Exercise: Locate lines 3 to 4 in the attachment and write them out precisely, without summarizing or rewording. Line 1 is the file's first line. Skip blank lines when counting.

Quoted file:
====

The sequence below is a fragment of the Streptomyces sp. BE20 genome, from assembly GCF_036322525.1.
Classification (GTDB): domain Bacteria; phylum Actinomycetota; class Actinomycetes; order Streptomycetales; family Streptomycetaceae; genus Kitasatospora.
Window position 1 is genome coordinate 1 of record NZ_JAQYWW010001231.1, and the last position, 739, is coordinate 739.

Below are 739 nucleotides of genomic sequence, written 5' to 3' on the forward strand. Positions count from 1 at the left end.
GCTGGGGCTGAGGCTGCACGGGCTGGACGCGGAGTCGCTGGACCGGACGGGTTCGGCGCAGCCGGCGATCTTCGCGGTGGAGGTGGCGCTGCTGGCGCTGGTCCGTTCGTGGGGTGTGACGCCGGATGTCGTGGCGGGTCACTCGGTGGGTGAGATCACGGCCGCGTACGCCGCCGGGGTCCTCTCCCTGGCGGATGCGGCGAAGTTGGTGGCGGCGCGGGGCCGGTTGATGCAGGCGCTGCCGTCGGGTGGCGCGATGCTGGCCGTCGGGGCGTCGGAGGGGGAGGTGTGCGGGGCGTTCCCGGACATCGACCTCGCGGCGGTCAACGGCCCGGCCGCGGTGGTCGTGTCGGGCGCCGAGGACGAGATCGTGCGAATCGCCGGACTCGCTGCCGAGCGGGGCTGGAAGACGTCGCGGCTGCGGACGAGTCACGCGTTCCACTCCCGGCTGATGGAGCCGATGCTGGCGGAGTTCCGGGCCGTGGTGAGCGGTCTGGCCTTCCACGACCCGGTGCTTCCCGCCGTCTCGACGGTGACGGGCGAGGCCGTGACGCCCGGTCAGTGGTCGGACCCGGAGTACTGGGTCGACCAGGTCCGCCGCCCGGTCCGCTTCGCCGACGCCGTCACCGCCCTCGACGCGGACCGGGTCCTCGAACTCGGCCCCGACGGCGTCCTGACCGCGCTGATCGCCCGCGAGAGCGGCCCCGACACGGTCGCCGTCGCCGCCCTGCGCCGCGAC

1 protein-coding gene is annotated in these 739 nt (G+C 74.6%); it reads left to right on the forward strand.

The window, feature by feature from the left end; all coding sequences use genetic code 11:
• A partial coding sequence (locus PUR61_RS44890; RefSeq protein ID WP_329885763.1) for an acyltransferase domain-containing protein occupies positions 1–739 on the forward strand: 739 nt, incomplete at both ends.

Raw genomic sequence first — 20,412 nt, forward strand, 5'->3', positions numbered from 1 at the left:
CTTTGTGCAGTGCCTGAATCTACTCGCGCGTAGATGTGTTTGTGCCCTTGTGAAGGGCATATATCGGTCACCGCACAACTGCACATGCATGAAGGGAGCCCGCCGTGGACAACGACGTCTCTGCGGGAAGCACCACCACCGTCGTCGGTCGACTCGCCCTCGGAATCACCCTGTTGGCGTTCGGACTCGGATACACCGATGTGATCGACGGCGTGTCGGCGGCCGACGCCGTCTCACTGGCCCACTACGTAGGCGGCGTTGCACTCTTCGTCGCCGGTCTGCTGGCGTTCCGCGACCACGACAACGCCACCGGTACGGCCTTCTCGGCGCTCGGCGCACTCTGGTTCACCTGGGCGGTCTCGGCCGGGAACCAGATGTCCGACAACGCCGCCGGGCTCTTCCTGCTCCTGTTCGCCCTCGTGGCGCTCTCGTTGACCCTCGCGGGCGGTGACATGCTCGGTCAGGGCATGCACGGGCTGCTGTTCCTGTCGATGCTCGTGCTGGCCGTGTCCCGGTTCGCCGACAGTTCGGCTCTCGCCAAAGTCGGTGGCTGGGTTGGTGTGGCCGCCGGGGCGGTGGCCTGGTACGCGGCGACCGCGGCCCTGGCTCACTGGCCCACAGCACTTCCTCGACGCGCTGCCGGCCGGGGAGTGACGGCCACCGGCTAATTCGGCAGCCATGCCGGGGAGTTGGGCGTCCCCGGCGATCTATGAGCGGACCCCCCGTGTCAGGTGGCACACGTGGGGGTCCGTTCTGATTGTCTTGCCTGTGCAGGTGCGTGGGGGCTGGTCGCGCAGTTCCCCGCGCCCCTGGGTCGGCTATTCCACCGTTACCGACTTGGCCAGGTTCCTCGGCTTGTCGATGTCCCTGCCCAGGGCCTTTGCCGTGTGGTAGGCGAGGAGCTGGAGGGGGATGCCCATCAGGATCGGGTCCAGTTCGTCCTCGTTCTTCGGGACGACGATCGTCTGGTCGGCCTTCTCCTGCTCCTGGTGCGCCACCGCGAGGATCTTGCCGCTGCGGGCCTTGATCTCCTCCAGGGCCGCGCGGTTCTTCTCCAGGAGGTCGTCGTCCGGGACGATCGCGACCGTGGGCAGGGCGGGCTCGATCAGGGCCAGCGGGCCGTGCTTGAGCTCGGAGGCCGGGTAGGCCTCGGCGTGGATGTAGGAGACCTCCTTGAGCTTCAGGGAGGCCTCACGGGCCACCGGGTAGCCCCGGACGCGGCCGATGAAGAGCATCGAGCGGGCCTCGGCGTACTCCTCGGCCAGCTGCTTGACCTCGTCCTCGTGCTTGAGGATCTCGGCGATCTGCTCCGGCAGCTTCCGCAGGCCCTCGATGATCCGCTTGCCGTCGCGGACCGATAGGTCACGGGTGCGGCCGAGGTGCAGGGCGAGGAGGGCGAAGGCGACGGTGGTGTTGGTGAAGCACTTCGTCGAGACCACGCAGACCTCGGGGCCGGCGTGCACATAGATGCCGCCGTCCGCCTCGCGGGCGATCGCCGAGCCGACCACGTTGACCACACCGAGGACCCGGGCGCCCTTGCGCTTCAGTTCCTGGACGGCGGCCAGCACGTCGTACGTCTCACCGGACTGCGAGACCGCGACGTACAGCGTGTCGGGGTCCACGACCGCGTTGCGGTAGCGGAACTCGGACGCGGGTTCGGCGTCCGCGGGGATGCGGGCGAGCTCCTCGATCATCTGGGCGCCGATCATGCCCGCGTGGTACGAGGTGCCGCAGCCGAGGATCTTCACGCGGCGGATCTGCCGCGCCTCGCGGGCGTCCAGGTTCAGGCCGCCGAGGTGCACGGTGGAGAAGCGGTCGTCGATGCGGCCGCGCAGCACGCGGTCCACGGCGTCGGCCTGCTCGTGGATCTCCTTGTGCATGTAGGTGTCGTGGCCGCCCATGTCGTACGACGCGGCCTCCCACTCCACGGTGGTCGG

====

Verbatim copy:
Window position 1 is genome coordinate 1 of record NZ_JAQYWW010001231.1, and the last position, 739, is coordinate 739.

Below are 739 nucleotides of genomic sequence, written 5' to 3' on the forward strand. Positions count from 1 at the left end.